Who selects the plays to perform at Dillard and how do they choose which plays to present?
The plays are selected by a panel. We always make sure that we have at least one theatre artist and one person involved in education and also a diversity of sex, race, and age. Goat in the Road does some initial screening of the plays, narrowing them down to about 20 (from 115) and then the panel selects the final 10. The panel takes about 3 hours and is dependent on the panelists being very engaged and focused. We are grateful to these folks who treat the students’ works with such reverence.
What’s your favorite memory from a Play/Write performance?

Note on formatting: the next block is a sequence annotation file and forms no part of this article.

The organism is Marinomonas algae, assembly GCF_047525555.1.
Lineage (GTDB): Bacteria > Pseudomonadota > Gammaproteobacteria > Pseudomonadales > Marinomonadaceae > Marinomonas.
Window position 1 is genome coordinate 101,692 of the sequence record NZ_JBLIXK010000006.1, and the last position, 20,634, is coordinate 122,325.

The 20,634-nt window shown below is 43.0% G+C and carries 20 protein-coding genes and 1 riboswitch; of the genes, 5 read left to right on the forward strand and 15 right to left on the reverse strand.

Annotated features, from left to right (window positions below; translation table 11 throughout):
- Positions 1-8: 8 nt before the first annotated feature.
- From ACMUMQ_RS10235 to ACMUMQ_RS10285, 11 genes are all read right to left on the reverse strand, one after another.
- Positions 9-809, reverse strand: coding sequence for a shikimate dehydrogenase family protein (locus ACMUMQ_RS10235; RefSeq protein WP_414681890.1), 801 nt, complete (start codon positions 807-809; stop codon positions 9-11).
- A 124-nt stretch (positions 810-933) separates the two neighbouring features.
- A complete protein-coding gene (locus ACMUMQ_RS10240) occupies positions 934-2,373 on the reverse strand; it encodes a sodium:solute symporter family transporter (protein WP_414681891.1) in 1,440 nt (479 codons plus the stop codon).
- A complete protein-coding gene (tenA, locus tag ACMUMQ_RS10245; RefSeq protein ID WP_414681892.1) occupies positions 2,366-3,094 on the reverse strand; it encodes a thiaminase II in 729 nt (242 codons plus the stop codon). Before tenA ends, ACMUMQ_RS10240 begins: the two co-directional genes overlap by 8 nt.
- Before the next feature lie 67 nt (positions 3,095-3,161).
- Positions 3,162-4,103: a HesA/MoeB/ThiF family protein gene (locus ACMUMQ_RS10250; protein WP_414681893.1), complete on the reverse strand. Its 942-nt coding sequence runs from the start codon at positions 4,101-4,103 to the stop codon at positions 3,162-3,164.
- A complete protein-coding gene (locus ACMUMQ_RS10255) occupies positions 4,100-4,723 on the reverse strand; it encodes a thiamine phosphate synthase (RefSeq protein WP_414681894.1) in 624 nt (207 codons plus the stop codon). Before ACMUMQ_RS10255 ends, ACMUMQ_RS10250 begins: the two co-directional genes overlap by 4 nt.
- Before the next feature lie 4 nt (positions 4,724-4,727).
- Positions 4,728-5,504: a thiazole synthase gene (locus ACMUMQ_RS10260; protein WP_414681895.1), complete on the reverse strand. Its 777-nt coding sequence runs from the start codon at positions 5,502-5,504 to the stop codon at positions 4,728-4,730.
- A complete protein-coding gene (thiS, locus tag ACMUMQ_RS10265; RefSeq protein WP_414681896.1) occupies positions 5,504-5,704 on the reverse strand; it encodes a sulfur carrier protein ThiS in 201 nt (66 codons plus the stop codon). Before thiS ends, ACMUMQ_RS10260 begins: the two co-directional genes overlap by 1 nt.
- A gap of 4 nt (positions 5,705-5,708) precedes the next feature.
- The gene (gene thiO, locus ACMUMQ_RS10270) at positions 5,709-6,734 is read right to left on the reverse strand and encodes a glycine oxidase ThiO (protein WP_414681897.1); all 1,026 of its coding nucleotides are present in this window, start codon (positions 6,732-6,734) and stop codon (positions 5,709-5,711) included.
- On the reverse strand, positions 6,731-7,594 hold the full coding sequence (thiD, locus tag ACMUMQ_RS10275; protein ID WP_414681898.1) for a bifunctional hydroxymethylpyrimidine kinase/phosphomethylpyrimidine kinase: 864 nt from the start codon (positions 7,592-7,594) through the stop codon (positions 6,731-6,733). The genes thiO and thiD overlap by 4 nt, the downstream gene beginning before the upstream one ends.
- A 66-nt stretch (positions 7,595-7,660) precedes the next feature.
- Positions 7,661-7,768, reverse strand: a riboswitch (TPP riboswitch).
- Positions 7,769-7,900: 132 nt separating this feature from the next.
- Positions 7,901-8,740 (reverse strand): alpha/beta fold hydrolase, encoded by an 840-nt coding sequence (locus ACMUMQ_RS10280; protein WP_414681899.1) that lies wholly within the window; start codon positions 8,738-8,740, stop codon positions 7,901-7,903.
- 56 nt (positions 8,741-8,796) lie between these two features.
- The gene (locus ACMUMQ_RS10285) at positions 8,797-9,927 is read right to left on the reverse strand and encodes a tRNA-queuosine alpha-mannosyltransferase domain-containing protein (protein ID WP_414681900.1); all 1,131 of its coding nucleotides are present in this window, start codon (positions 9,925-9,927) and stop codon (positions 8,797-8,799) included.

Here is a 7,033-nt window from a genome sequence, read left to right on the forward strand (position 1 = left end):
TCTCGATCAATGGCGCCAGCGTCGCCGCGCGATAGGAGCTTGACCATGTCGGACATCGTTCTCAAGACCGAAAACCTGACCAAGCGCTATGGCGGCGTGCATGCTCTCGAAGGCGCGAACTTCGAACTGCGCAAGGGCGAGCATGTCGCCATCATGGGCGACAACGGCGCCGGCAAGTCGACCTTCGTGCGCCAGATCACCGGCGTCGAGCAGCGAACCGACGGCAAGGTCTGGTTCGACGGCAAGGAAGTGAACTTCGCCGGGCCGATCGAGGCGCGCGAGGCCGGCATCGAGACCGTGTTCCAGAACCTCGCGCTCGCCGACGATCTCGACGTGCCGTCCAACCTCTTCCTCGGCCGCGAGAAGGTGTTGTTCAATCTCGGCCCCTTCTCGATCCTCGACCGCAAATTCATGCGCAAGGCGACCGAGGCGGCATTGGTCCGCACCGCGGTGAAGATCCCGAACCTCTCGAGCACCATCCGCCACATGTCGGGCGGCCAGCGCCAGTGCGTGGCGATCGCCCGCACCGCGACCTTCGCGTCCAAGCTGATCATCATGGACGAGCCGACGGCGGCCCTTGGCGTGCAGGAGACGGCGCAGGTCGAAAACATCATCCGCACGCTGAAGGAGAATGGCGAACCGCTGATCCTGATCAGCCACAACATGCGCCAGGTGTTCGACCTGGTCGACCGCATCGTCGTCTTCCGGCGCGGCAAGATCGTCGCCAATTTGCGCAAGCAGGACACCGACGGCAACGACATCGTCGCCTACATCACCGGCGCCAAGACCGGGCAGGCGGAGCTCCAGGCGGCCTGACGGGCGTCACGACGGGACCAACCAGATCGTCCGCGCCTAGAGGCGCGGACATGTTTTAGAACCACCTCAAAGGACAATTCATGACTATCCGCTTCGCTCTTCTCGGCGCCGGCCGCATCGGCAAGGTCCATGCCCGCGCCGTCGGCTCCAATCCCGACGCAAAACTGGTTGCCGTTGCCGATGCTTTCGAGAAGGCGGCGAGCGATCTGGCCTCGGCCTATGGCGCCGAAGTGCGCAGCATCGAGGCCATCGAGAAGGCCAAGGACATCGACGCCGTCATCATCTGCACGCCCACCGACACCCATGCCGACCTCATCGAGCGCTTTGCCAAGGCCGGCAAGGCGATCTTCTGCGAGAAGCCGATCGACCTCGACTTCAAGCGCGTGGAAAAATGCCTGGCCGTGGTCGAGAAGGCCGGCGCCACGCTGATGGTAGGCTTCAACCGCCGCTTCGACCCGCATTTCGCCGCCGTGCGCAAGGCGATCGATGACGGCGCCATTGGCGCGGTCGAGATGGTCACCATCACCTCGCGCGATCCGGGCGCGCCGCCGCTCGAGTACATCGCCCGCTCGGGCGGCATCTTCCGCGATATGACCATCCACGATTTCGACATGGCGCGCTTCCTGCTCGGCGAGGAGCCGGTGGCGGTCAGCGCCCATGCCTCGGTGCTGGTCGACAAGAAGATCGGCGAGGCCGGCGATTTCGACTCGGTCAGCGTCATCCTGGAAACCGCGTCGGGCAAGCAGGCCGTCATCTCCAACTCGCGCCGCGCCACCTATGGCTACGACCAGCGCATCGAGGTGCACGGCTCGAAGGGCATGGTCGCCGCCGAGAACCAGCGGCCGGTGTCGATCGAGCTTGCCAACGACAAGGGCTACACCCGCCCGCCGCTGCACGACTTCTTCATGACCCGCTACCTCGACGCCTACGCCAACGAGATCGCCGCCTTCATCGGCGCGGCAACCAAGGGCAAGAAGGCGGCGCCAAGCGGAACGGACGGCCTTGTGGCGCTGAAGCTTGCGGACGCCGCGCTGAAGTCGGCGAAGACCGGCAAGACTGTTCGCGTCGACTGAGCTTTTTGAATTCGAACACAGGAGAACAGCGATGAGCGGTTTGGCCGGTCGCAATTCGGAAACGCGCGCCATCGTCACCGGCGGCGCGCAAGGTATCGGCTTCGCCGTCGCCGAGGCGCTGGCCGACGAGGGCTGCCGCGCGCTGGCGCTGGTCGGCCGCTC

In the second year of the program, we did a play called The Computer, written by a student from St. Mary’s. The playwright who wrote The Computer didn’t ask for help and was very quiet; and then we read his play and we were like: “Woah! This is an awesome play!” One of the things that set it apart was its sense of humor. The whole thing is about the search for a computer that can grant any wish, which Commander Zeb (played by Cecile Monteyne) and his army are trying to find. The play ends with Commander Zeb satisfied that the computer has been found and they have hidden it “In a safe guarded by another safe which is underwater next to a volcano, which is also guarded by a mountain.” Immediately after this, the commander gets a call that the computer is missing and he and his sidekicks all look up at the sky and scream “Nooooooo!”